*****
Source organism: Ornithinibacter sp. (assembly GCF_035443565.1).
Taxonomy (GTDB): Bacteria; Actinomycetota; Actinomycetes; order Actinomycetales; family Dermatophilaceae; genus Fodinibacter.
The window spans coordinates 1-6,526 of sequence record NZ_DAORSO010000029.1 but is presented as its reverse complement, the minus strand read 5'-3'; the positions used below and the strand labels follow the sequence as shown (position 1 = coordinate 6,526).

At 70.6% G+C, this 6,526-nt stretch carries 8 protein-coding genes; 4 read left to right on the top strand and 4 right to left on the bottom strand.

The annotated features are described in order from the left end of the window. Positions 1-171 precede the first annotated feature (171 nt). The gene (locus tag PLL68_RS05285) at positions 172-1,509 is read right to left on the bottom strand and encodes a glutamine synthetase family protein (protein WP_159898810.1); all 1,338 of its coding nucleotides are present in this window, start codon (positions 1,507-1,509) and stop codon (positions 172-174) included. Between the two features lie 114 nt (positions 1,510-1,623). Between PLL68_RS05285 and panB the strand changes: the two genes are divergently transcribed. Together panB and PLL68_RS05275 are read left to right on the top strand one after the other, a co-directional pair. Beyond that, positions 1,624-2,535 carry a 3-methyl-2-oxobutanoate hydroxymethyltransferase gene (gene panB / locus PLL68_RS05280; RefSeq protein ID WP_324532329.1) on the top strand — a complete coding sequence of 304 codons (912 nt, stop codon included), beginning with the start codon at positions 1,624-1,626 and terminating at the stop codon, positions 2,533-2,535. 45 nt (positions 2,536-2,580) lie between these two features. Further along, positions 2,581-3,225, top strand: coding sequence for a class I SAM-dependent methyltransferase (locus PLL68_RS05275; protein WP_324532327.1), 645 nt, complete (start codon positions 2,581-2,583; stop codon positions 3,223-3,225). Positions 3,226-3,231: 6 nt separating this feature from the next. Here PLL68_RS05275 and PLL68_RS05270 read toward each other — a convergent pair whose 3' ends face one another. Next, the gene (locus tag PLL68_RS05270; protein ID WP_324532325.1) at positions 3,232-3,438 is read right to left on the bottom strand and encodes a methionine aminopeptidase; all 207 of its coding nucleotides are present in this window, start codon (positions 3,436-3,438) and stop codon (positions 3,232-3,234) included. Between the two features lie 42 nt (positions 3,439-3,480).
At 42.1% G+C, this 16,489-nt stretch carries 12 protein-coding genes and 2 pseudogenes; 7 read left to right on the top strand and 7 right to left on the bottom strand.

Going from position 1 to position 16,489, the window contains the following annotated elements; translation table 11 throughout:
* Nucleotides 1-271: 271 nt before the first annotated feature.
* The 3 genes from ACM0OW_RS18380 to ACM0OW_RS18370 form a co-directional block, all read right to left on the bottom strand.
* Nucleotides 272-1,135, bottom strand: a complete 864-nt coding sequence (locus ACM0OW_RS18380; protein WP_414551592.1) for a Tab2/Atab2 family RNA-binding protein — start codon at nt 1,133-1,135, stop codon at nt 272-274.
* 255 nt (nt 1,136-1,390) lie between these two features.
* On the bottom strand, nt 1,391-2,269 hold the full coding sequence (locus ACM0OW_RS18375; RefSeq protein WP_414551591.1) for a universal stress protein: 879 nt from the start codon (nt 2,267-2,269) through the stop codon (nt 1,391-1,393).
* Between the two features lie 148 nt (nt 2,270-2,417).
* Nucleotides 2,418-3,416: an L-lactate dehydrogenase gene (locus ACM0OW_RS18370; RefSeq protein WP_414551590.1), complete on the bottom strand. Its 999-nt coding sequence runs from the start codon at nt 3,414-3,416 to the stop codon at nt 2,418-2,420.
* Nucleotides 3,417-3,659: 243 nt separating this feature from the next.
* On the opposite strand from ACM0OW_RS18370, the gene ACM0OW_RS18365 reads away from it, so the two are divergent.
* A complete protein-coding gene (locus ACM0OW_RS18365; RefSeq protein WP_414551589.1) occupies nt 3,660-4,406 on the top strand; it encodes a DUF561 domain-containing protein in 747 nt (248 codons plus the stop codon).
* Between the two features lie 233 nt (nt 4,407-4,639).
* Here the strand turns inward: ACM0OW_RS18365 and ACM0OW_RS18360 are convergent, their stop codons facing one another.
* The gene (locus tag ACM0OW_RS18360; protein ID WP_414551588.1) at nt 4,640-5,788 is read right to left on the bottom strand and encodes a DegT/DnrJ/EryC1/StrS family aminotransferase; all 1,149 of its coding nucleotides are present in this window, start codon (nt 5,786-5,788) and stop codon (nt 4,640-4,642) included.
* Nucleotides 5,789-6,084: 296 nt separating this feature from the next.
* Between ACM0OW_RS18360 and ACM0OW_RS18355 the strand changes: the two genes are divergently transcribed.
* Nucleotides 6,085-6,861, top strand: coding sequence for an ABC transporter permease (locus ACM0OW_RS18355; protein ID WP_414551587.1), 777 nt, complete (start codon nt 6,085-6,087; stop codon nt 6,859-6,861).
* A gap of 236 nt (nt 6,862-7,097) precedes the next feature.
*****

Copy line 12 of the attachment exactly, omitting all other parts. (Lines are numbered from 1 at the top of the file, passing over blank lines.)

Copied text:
* On the bottom strand, nt 1,391-2,269 hold the full coding sequence (locus ACM0OW_RS18375; RefSeq protein WP_414551591.1) for a universal stress protein: 879 nt from the start codon (nt 2,267-2,269) through the stop codon (nt 1,391-1,393).